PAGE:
The cause-and-effect relationship between the odds of complications associated with inpatient hysterectomy and the simultaneous decline in the median hospital length of stay is complex. Length of stay may decline because of lower complication rates or as a result of administrative policies designed to reduce hospital use. Shorter length of stay could reduce the opportunity to identify and enter codes for complications, confounding the relationship between complications and length of stay. Although our analysis of trends in odds of complications suggested no significant reduction over time when the regression model was adjusted for length of stay, such adjustment using variables so strongly correlated can be misleading. Hysterectomy cases associated with complications are likely to be less affected by administrative pressures to reduce hospital use, therefore, over time, there appears to be no change in risk if length of stay is adjusted in the analysis of complicated cases. The regression analyses for blood transfusion and reoperation suggest that the observation of falling complication risk, especially for LAVH, vaginal hysterectomy, and subtotal hysterectomy, was not due only to shorter hospital stays. The sustained decline in laparoscopy-to-laparotomy conversion rates and in the reoperation and blood transfusion rates associated with LAVH represent convincing evidence of a population-wide LAVH learning process in California during the study interval. Others13 also have noted the simultaneous decline of TAH rates and increase in subtotal hysterectomy rates. It is likely that a perception that subtotal hysterectomy was associated with a lower risk of urinary incontinence and sexual dysfunction resulted in the rising popularity of subtotal hysterectomy, although these benefits have not been documented in all studies.14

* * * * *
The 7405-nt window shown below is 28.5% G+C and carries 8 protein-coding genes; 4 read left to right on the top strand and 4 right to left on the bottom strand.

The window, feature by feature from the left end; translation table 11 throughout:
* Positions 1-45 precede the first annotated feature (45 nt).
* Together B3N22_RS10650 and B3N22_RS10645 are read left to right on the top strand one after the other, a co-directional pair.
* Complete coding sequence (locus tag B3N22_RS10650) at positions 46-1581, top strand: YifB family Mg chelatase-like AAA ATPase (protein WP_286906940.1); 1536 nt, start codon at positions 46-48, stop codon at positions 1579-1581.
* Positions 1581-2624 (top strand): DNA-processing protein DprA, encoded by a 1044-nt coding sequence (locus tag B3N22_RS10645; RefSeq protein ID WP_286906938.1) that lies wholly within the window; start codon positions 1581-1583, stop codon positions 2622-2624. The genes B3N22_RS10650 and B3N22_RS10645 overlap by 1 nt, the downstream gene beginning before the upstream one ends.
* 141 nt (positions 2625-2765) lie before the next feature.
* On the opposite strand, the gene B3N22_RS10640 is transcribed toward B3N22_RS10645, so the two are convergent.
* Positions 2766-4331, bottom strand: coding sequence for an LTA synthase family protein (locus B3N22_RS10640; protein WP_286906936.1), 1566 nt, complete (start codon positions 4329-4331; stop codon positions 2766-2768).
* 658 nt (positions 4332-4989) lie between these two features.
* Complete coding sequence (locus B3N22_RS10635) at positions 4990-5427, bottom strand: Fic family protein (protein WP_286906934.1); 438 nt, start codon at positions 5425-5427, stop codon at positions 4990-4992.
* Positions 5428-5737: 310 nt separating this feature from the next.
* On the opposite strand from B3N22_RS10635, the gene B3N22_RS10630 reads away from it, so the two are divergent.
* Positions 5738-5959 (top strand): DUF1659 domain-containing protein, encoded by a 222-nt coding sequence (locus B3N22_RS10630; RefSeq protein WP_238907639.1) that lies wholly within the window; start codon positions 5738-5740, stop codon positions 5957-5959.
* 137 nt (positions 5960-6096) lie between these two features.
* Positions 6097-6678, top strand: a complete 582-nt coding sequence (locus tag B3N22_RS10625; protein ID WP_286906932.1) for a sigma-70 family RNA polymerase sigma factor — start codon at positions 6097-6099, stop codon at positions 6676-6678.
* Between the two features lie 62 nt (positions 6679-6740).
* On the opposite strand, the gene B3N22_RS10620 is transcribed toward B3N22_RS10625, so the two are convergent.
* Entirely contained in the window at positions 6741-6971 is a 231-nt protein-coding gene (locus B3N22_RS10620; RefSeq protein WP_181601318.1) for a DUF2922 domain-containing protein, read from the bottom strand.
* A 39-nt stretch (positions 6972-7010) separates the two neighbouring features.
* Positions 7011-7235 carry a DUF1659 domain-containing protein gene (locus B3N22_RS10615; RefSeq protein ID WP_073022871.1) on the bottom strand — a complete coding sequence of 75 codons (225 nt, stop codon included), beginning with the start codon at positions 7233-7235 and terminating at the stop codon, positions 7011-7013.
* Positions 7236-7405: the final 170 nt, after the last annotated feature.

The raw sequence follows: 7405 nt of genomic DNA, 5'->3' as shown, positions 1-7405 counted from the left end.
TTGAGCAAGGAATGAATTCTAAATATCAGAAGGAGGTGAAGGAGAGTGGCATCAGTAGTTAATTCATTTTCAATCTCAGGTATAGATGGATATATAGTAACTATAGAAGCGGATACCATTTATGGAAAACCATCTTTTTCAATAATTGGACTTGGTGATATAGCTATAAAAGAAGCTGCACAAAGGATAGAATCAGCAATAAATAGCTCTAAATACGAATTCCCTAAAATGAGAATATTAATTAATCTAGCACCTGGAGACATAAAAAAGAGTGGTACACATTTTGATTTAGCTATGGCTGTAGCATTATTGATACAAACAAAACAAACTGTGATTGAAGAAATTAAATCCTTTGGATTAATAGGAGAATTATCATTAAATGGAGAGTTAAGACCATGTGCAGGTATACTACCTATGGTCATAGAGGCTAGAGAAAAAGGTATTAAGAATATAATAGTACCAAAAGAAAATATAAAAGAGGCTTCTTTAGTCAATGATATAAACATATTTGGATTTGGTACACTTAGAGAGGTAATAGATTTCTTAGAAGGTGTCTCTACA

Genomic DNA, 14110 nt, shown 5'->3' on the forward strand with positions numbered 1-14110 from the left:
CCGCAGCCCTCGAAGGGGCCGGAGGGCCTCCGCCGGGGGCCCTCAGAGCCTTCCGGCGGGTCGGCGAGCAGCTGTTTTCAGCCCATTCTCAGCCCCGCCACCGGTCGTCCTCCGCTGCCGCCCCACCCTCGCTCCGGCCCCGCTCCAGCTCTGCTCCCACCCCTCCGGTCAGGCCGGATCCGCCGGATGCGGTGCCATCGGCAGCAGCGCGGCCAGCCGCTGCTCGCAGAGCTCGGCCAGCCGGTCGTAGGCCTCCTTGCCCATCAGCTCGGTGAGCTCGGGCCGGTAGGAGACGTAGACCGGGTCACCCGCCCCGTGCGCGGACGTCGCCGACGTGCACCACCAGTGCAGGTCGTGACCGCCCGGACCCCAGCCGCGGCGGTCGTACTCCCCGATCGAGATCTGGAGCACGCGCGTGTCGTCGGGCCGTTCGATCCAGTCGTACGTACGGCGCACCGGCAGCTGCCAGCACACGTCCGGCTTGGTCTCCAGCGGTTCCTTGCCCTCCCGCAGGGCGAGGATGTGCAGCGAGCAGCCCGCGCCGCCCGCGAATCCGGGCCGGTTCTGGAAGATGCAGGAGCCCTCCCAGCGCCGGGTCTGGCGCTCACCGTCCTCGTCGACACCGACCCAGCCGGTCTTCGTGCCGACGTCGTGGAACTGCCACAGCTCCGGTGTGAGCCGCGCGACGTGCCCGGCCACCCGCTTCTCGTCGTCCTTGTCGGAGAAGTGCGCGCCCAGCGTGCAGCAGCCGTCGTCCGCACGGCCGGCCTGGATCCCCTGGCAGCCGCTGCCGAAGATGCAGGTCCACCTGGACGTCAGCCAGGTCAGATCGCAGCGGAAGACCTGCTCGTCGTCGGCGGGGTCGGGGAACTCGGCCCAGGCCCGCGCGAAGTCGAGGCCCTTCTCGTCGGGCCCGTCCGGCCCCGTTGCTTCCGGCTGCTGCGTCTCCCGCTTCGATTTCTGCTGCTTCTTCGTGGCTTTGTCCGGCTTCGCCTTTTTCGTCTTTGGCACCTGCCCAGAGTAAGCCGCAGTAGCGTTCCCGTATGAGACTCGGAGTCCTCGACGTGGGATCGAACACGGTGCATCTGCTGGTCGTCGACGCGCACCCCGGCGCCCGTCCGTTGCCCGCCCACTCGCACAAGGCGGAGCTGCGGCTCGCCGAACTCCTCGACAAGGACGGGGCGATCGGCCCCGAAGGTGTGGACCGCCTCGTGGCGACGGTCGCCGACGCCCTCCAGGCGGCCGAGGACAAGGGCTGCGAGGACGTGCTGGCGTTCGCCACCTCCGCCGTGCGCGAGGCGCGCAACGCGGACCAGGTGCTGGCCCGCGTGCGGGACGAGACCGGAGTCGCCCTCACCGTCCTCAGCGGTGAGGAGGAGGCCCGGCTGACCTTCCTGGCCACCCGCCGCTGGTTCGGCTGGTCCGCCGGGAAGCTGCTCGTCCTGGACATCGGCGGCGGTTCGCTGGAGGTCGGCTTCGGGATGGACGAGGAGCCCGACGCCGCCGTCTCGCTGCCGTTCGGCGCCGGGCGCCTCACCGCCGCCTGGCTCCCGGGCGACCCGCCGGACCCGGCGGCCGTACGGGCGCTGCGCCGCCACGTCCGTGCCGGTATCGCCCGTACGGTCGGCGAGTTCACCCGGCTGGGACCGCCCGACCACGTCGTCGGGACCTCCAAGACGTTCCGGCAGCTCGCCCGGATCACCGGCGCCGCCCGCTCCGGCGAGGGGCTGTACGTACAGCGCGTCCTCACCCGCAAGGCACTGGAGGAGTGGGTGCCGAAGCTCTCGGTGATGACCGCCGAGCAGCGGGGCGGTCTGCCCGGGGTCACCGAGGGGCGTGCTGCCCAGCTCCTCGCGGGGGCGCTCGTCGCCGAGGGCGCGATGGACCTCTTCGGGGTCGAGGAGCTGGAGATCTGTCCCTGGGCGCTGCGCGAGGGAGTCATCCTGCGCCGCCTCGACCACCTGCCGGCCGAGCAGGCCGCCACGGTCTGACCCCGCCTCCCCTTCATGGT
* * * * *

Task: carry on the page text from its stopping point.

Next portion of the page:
In regard to laparoscopy-to-laparotomy conversion rates, we observed an initial, rapid decline between 1991 and 1996 followed by a slower decline between 1996 and 2004. We believe the initial steep decline represents a learning phenomenon comparable with that described in institution-based studies. We also hypothesize that the conversion rate declined because laparoscopic-assisted hysterectomy became a required element of residency programs in the United States, and newly trained surgeons entered practice with more experience in these procedures than did their predecessors. The method we used to define laparoscopy-to-laparotomy conversion may have resulted in miscoding of some cases of total laparoscopic hysterectomy. Although ICD-9-CM codes for total laparoscopic hysterectomy appeared in 2004, such cases probably became more frequently employed before this date, and coding for such cases may have used codes for both laparoscopy and TAH. Such cases would have been counted in Table 4 as conversions and may have artifactually elevated the observed conversion rate before 2004.
This work is affected by limitations common to similar studies that attempt to use administrative data to analyze postoperative clinical outcomes.15 Two published validation studies suggest that most coded diagnoses within the California Patient Discharge Database may be reasonably predictive of those within the actual medical record.16,17 The use of complication codes provides a uniform method of identifying cases with complications, but the exact nature of the injury, the morbidity involved, and its severity are unknown. In regard to LAVH, we adopted the previously used convention of defining the operation before 1997 as the simultaneous appearance of codes for vaginal hysterectomy and laparoscopy, but we are unable to confirm for such cases how much of each operation was accomplished laparoscopically.
In conjunction with a reduction in rate of inpatient hysterectomy, the odds of hysterectomy-associated complication codes for procedures with benign indications declined substantially in California between 1991 and 2004. Some of this decline may have been affected by shorter lengths of hospitalization or by changes in medical and surgical practice that resulted in intrinsically safer operations. That African-American race was associated with higher odds of complications or readmission suggests an ongoing disparity in the outcomes for African-American women undergoing hysterectomy for benign gynecological conditions in California that deserves further study.